NBN Co stands firm on wholesale contract

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NBN Co stands firm on wholesale contract

January 12 deadline looms, big ISPs hold out.

NBN Co has stood its ground over the looming deadline for internet service providers to sign up to a one-year agreement for the supply of wholesale broadband services.

The network builder faced mounting pressure from major ISPs including Telstra, Optus and iiNet, after it emerged they were still holding out against signing the contracts.

ISPs had been given until January 12 this year to sign a wholesale broadband agreement (WBA) that would replace trial agreements operating for first release sites.

Several ISP representatives polled by iTnews in October last year indicated they were cautious about the agreements and were waiting for their competitors to sign on.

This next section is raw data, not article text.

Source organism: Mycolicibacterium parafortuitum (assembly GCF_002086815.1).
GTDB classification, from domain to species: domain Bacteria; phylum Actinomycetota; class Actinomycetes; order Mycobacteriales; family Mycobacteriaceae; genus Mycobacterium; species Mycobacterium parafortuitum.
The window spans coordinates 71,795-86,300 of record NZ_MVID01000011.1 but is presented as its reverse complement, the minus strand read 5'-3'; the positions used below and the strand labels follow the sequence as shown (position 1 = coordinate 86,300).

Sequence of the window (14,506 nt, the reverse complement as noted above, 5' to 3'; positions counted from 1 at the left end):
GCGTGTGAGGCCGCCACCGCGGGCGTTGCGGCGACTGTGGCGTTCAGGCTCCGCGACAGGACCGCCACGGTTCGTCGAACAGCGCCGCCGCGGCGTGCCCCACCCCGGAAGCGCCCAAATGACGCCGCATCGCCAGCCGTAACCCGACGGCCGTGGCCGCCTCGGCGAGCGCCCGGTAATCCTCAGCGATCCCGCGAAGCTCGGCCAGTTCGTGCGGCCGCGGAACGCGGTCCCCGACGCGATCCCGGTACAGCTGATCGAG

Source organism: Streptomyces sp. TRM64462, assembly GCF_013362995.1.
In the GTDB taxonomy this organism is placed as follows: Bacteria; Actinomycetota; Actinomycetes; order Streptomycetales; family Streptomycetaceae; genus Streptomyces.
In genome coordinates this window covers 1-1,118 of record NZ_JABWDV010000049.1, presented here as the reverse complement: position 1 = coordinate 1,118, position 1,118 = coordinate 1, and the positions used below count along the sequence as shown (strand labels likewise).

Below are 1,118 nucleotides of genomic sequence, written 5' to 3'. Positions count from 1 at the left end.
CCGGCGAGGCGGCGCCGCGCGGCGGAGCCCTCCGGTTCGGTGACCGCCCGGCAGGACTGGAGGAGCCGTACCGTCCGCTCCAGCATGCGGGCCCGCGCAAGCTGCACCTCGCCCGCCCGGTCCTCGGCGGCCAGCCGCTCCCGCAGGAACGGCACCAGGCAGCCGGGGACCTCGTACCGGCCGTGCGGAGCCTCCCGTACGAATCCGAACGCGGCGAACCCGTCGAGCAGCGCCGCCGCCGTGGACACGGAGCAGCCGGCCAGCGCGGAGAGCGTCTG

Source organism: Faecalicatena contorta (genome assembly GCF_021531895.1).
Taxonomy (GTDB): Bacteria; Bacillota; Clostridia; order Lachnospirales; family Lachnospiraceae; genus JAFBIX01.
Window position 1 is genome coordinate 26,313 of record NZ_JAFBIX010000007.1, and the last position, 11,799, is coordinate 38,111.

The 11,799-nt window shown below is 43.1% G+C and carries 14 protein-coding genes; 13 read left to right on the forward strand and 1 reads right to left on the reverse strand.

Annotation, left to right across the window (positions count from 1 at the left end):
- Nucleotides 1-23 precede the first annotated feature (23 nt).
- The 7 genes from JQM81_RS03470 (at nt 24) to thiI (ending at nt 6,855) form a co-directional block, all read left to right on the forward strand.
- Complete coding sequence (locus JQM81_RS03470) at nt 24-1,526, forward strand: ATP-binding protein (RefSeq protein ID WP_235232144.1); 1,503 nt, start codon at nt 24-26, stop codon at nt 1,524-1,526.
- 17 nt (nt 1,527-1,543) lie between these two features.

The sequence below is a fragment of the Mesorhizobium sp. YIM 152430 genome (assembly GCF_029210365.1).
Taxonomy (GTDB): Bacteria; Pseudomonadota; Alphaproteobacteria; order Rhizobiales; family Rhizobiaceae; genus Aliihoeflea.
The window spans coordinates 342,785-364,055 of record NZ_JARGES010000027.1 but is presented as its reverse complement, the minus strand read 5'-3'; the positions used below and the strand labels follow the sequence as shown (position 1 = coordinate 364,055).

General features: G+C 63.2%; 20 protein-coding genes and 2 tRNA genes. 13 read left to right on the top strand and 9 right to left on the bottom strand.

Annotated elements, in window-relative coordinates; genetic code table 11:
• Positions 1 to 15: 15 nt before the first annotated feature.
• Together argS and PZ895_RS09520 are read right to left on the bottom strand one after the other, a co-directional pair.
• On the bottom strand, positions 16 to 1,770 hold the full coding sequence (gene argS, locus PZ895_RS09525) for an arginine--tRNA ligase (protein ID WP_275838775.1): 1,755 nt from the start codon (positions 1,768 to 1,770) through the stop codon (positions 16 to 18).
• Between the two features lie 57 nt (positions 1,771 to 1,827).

ISPs that did not sign a WBA by the end of this week would no longer be able to bring new customers onto the national broadband network.

"When the trial agreements expire we will continue to provide services for the [provider's] existing customers," an NBN Co spokeswoman said.

"Unless a [provider] has signed the WBA there is no contract under which new services can be connected to the network."

The spokeswoman said that of the "over 30" internet service providers that had signed a trial agreement with NBN Co, 12 had so far shifted to a full wholesale agreement.

She declined to identify ISPs that had signed the WBA, citing commercial confidentiality.

The spokeswoman defended NBN Co's stance on the WBA, saying the contract was necessary in order for NBN Co to provide more wholesale services.

She pointed to the number of opportunities that providers have been given to comment on the proposed terms of the agreement.

"NBN Co is committed to having a wholesale broadband agreement which is fair and reasonable to all," she said.

The WBA is in its fifth iteration but has been a source of ire for the Australian Competition and Consumer Commission (ACCC) as well as ISPs.

In October, NBN Co cut the proposed length of the WBA from five years to one in a bid to appease critics of the contract terms.

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